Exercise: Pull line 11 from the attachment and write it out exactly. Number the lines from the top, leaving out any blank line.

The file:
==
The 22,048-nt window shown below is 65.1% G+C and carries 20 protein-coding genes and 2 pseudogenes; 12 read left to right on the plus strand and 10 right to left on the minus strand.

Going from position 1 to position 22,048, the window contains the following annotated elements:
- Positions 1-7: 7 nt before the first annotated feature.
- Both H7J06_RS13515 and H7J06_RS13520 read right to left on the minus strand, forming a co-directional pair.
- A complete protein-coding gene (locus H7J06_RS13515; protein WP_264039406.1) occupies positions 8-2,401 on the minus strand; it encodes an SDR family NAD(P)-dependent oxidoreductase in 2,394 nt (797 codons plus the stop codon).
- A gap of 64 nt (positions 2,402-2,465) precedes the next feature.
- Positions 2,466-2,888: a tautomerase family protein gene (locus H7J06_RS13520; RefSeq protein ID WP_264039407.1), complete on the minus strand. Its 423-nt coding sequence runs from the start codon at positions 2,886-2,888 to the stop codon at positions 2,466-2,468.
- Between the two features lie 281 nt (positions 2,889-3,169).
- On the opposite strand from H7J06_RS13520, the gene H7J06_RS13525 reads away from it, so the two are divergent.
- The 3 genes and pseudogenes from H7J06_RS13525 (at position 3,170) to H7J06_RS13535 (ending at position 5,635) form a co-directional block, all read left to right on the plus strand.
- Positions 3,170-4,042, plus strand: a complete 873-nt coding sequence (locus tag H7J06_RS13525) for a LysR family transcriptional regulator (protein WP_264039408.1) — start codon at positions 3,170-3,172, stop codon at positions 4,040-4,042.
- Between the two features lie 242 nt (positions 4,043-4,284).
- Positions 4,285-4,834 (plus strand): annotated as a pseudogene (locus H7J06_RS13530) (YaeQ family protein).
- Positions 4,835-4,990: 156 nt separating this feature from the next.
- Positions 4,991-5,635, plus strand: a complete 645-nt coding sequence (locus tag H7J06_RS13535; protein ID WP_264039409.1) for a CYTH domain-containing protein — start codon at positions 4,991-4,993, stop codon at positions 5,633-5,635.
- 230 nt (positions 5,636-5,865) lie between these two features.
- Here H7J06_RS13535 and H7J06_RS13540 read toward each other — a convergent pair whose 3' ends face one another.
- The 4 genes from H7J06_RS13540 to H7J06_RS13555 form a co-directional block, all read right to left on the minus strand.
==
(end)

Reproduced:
- Positions 3,170-4,042, plus strand: a complete 873-nt coding sequence (locus tag H7J06_RS13525) for a LysR family transcriptional regulator (protein WP_264039408.1) — start codon at positions 3,170-3,172, stop codon at positions 4,040-4,042.